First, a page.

Kaufman et al. recorded from neuronal populations in dorsal premotor cortex (PMd) and primary motor cortex (M1), in monkeys performing center-out arm reaching movements with straight and curved trajectories. The experimental task incorporated a delay period during which monkeys could see the target but were required to withhold movement until a trigger stimulus (Figure (Figure1A).1A). Kaufman et al. asked how it was possible that M1 and PMd, known to project to the spinal cord and to each other (Dum and Strick, 2002), modulated their activity in in a time- and direction-dependent manner during the delay but did not induce EMG responses. While the standard explanation has been that delay-period cortical activity is a subthreshold version of movement activity (Tanji and Evarts, 1976; Weinrich and Wise, 1982; Alexander and Crutcher, 1990; Riehle and Requin, 1995; Prut and Fetz, 1999), Kaufman et al. proposed an alternative explanation. They asserted that delay-period cortical modulations were confined to a null space with respect to the linear transformation that mapped neuronal activity into movements.
We study the peculiarities of chaotic dynamics in the phenomenological model of the ensemble of two FitzHugh-Nagumo elements with weak excitatory couplings. This model was recently proposed as a suitable model for describing the behaviour of two coupled neurons. A rich diversity of different types of neuron-like behaviour, including regular in-phase, anti-phase, sequential spiking activities and also chaotic activity was observed in this model. We focus on chaotic bursting and chaotic spiking neuron-like activity in this paper. We study in details bifurcation scenarios of the emergence and destruction of these types of neuron-like activity.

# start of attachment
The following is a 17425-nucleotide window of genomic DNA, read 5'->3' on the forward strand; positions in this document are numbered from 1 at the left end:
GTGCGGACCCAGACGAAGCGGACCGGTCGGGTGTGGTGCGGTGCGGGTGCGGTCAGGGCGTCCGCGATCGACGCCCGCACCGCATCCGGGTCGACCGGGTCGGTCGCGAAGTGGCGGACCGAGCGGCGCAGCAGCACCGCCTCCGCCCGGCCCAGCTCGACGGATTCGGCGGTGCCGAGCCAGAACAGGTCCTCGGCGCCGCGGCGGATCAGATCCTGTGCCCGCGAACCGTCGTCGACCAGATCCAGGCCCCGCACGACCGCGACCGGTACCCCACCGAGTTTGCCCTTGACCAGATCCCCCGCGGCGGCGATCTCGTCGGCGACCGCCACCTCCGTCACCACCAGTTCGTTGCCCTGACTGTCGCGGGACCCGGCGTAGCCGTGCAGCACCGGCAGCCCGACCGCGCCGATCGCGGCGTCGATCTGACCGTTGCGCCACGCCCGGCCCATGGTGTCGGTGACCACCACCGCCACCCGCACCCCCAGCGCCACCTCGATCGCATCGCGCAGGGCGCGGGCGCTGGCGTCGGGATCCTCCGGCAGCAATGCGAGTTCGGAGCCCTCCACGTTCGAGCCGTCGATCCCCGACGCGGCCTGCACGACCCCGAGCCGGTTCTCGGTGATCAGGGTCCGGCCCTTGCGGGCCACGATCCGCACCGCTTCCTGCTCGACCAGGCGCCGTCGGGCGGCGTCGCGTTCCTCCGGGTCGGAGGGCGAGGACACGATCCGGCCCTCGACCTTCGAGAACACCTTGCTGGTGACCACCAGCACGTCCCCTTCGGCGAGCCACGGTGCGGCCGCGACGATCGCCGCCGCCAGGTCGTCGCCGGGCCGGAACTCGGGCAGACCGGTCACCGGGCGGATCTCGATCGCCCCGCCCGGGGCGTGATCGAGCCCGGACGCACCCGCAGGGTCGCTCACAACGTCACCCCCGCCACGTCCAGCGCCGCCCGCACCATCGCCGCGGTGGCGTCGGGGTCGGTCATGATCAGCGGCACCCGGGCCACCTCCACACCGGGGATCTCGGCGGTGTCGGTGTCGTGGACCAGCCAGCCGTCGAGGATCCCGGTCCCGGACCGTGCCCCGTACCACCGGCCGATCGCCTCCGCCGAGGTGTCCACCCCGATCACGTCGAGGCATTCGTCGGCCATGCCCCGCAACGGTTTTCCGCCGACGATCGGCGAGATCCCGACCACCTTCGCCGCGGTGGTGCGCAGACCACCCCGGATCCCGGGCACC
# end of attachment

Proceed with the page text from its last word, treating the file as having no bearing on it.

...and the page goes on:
Increasing evidence suggests that neuronal communication is a defining property of functionally specialized brain networks and that it is implemented through synchronization between population activities of distinct brain areas. The detection of long-range coupling in electroencephalography (EEG) and magnetoencephalography (MEG) data using conventional metrics (such as coherence or phase-locking value) is by definition contaminated by spatial leakage. Methods such as imaginary coherence, phase-lag index or orthogonalized amplitude correlations tackle spatial leakage by ignoring zero-phase interactions. Although useful, these metrics will by construction lead to false negatives in cases where true zero-phase coupling exists in the data and will underestimate interactions with phase lags in the vicinity of zero. Yet, empirically observed neuronal synchrony in invasive recordings indicates that it is not uncommon to find zero or close-to-zero phase lag between the activity profiles of coupled neuronal assemblies. Here, we introduce a novel method that allows us to mitigate the undesired spatial leakage effects and detect zero and near zero phase interactions. To this end, we propose a projection operation that operates on sensor-space cross-spectrum and suppresses the spatial leakage contribution but retains the true zero-phase interaction component. We then solve the network estimation task as a source estimation problem defined in the product space of interacting source topographies. We show how this framework provides reliable interaction detection for all phase-lag values and we thus refer to the method as Phase Shift Invariant Imaging of Coherent Sources (PSIICOS). Realistic simulations demonstrate that PSIICOS has better detector characteristics than existing interaction metrics. Finally, we illustrate the performance of PSIICOS by applying it to real MEG dataset recorded during a standard mental rotation task. Taken together, using analytical derivations, data simulations and real brain data, this study presents a novel source-space MEG/EEG connectivity method that overcomes previous limitations and for the first time allows for the estimation of true zero-phase coupling via non-invasive electrophysiological recordings.